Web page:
Sikes ecn2013 dn_ab


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Sikes ecn2013 dn_ab

  1. 1. Building a DNA Barcode library of Alaska's nonmarine arthropods Derek Sikes & Casey Bickford University of Alaska Museum Fairbanks, AK Entomological Collections Network Austin, TX 2013-11-09
  2. 2. © Henri Goulet
  3. 3. Map of all georeferenced spider records in Arctos 2012-11-14
  4. 4. Mission To create a resource that makes publicly available as much information as possible concerning the nonmarine arthropods of Alaska. Using specimens + literature + „grey‟ literature Which species occur in Alaska? Where do these species occur? What do they do? / Are they changing?
  5. 5. Mission Which species occur in Alaska? ~8,000 nonmarine arthropod species USFWS Kenai National Wildlife Refuge - hope to use DNA Barcode methods for monitoring - must first build a DNA Barcode library for Alaska‟s arthropod species
  6. 6. Cumulative AK Species Added to Database all records 8191 UAM specimen based records 2596
  7. 7. Methods Plan: Contribute to iBoL, DNA Barcodes of 2-3 specimens per authoritatively identified species < 10yrs old ~2000 species, ~6,250 specimens ~30% of the state fauna – all nonmarine arthropod taxa
  8. 8. Methods Compared two labs Canadian Centre for DNA Barcoding (CCDB) $12/specimen Smithsonian Institute (SI) $9/specimen Two 95 well plates with tissues from same 95 specimens
  9. 9. Methods Compared two labs Both agreed that the lab not chosen would forfeit payment for the test plate If Smithsonian was chosen they would provide sequences/chromatograms and we would upload (= more work for us).
  10. 10. Methods Compared two labs CCDB had higher success rate (95% vs 80%) SI lab had a contamination issue CCDB more efficient 95 * $12 = $1,140 / plate
  11. 11. Smithsonian test plate
  12. 12. CCDB test plate
  13. 13. 95 Specimens removed from collection
  14. 14. Simple, single photo of each specimen, ~ 2 min each not stacked (~30 min e)
  15. 15. Middle leg or portion thereof removed from each
  16. 16. Arctos records linked to BoLD records / GenBank records
  17. 17. BIN Discordance...
  18. 18. Smithsonian Curation Standards and Profiling System Numerical coding system Identifies curation status of storage units - insect drawers - alcohol jars / vials / racks - slide boxes McGinley, R.J. (1992) Where's the Management in Collections Management? Planning for Improved Care, Greater Use, and Growth of Collections. In: Palacios, F., C. Martínez & B. Thomas (Eds.) The International Symposium and First World Congress on the Preservation and Conservation of Natural History Collections, held in Madrid, 10-15 May 1992. Congress Book. Volume 3. Current Issues, Initiatives, and Future Directions for the Preservation and Conservation of Natural History Collections. pp. 309-338. 30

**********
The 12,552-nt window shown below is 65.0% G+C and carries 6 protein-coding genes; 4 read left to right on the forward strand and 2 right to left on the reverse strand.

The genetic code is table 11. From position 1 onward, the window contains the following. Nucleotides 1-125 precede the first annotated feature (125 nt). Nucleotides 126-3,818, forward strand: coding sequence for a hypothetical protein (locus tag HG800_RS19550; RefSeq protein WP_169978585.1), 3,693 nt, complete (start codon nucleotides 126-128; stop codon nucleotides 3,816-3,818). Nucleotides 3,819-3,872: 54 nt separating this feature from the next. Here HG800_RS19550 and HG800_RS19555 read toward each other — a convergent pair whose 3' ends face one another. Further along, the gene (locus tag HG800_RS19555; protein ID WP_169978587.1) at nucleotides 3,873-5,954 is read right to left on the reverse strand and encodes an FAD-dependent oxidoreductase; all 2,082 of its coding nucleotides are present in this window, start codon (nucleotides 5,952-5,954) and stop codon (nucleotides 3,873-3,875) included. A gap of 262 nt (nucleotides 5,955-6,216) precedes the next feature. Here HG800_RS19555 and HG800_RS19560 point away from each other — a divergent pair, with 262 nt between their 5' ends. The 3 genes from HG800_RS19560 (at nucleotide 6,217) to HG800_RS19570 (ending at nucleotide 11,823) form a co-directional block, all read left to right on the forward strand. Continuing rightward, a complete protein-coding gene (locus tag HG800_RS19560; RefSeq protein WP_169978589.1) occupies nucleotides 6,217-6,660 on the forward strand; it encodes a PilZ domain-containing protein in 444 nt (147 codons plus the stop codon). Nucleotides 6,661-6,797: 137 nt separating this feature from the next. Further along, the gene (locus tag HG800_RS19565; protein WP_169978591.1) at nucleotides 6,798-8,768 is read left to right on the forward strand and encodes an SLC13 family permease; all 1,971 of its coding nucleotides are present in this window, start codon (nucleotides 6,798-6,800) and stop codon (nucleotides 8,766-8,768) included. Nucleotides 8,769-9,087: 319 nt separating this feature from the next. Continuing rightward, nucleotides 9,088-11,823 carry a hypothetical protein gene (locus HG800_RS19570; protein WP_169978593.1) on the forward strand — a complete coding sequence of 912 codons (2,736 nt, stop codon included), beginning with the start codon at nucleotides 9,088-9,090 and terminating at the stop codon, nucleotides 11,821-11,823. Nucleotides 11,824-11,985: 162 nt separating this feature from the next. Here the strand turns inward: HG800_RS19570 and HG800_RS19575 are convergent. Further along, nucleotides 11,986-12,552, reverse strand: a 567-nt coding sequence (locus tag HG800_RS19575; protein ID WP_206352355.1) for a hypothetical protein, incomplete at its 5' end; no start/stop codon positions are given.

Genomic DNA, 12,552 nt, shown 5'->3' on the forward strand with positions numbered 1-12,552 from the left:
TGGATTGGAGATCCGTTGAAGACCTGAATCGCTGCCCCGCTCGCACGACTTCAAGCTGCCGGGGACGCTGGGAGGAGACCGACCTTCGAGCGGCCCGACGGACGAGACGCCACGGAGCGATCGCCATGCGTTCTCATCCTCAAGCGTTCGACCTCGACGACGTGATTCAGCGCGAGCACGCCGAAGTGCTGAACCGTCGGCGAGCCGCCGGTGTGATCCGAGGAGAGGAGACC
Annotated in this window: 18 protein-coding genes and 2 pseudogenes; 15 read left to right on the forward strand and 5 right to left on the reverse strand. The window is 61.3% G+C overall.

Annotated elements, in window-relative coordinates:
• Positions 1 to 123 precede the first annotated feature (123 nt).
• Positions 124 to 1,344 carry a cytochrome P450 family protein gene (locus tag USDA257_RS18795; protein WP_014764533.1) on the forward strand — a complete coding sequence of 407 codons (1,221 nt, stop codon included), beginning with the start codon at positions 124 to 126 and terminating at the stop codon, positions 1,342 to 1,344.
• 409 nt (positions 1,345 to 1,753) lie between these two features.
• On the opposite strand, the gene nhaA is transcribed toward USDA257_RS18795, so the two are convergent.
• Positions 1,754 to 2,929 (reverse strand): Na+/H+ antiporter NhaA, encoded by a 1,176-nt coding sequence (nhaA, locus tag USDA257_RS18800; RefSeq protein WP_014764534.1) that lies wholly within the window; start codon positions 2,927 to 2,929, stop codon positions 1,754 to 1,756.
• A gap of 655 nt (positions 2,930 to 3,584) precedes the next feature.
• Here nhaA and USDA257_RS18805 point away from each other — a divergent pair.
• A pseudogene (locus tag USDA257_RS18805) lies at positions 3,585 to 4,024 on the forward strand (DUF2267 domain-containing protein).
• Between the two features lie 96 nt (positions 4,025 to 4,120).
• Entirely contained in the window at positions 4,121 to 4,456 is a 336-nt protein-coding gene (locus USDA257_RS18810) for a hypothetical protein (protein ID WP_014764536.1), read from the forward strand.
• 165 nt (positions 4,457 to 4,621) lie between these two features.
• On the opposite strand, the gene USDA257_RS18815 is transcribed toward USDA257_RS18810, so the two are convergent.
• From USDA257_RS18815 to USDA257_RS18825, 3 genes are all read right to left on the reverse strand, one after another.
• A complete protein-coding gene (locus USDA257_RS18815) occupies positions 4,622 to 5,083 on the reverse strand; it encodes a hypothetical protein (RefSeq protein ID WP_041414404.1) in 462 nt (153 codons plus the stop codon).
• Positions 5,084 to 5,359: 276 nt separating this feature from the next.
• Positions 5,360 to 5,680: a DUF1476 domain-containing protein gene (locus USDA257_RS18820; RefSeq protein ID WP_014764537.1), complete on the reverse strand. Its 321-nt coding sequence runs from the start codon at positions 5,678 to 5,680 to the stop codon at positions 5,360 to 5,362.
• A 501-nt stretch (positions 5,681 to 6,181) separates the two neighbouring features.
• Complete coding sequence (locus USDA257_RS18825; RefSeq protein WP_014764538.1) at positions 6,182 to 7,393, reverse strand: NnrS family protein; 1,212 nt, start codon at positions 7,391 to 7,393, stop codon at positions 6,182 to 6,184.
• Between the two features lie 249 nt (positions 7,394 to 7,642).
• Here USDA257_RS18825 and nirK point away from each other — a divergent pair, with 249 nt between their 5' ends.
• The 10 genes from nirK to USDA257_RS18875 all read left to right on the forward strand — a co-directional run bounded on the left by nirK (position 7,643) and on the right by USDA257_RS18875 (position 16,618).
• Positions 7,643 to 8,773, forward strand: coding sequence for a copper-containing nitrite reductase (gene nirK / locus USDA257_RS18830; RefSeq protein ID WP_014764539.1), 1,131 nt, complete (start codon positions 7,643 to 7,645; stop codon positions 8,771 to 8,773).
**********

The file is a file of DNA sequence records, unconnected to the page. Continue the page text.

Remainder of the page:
19. 19. Smithsonian Curation Standards and Profiling System LEVEL 1: materials conservation LEVEL 2-4: specimen accessibility LEVEL 5-6: physical organization LEVEL 7-9: data capture LEVEL 10: scientific voucher material - DNA barcoded specimens, imaged = LEVEL 10 - GenBank vouchers 31
  20. 20. Final Thoughts - Not entirely altruistic... - photos of 2-3 examples of all specimens identified to species (even if DNA barcode failed) - specimen data digitized for all (in our case this was 99% done beforehand) - research / curatorial “fallout” : cryptic species, phylogeographic data, misidentifications - helps counter public‟s misperception of museums as “old-fashioned”
  21. 21. Final Thoughts - If funding for databasing and photography is available (often standard in BRC grants) - then DNA barcoding is not much extra work - but it is considerably extra cost ($1440 / 95 well plate) - can arrange with BOLD to have data served to GBIF
  22. 22. Acknowledgments -Graduate Curatorial Assistants Jill Stockbridge Joey Slowik Brandi Fleshman -Current lab techs: Sayde Ridling Trista Crass Sarah Meierotto - Volunteers: Steve Peek (Diptera) Mary Wyatt - National Science Foundation -USDA ARS / FHP -USFWS -NPS -ADFG -AK Div of Ag -USGS
  23. 23. Questions?